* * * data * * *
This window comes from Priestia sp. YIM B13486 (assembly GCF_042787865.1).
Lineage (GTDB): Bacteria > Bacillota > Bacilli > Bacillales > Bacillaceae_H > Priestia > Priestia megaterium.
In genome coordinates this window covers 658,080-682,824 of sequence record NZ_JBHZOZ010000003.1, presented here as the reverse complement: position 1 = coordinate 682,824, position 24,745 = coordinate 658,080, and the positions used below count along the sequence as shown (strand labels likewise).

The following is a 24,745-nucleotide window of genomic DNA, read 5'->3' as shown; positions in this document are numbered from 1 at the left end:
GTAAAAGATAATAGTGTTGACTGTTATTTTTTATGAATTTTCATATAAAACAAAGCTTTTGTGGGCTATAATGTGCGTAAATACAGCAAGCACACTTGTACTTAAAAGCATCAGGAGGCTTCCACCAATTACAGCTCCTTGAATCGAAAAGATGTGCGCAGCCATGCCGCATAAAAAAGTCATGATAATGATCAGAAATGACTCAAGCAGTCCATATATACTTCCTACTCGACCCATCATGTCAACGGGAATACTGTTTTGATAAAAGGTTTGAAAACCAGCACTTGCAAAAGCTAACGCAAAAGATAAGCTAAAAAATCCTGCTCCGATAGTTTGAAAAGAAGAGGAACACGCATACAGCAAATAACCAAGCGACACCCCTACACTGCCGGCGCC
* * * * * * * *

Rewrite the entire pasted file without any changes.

This window comes from Priestia sp. YIM B13486 (assembly GCF_042787865.1).
Lineage (GTDB): Bacteria > Bacillota > Bacilli > Bacillales > Bacillaceae_H > Priestia > Priestia megaterium.
In genome coordinates this window covers 658,080-682,824 of sequence record NZ_JBHZOZ010000003.1, presented here as the reverse complement: position 1 = coordinate 682,824, position 24,745 = coordinate 658,080, and the positions used below count along the sequence as shown (strand labels likewise).

The following is a 24,745-nucleotide window of genomic DNA, read 5'->3' as shown; positions in this document are numbered from 1 at the left end:
GTAAAAGATAATAGTGTTGACTGTTATTTTTTATGAATTTTCATATAAAACAAAGCTTTTGTGGGCTATAATGTGCGTAAATACAGCAAGCACACTTGTACTTAAAAGCATCAGGAGGCTTCCACCAATTACAGCTCCTTGAATCGAAAAGATGTGCGCAGCCATGCCGCATAAAAAAGTCATGATAATGATCAGAAATGACTCAAGCAGTCCATATATACTTCCTACTCGACCCATCATGTCAACGGGAATACTGTTTTGATAAAAGGTTTGAAAACCAGCACTTGCAAAAGCTAACGCAAAAGATAAGCTAAAAAATCCTGCTCCGATAGTTTGAAAAGAAGAGGAACACGCATACAGCAAATAACCAAGCGACACCCCTACACTGCCGGCGCC